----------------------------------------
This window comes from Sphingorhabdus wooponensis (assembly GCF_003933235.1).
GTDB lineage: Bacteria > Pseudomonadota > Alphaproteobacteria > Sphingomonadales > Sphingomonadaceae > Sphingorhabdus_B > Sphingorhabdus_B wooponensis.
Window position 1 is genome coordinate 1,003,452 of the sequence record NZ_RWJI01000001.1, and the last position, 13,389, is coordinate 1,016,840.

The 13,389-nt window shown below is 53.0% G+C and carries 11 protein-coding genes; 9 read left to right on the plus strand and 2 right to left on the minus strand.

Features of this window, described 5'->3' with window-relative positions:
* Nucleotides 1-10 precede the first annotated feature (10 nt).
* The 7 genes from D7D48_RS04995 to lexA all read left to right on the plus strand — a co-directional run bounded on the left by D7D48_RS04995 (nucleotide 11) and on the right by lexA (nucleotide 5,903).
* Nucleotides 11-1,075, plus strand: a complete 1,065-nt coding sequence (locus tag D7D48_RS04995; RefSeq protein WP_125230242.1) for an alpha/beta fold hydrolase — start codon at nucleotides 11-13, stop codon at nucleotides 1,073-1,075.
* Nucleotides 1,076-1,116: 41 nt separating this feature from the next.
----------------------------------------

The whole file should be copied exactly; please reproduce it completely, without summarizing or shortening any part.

This window comes from Sphingorhabdus wooponensis (assembly GCF_003933235.1).
GTDB lineage: Bacteria > Pseudomonadota > Alphaproteobacteria > Sphingomonadales > Sphingomonadaceae > Sphingorhabdus_B > Sphingorhabdus_B wooponensis.
Window position 1 is genome coordinate 1,003,452 of the sequence record NZ_RWJI01000001.1, and the last position, 13,389, is coordinate 1,016,840.

The 13,389-nt window shown below is 53.0% G+C and carries 11 protein-coding genes; 9 read left to right on the plus strand and 2 right to left on the minus strand.

Features of this window, described 5'->3' with window-relative positions:
* Nucleotides 1-10 precede the first annotated feature (10 nt).
* The 7 genes from D7D48_RS04995 to lexA all read left to right on the plus strand — a co-directional run bounded on the left by D7D48_RS04995 (nucleotide 11) and on the right by lexA (nucleotide 5,903).
* Nucleotides 11-1,075, plus strand: a complete 1,065-nt coding sequence (locus tag D7D48_RS04995; RefSeq protein WP_125230242.1) for an alpha/beta fold hydrolase — start codon at nucleotides 11-13, stop codon at nucleotides 1,073-1,075.
* Nucleotides 1,076-1,116: 41 nt separating this feature from the next.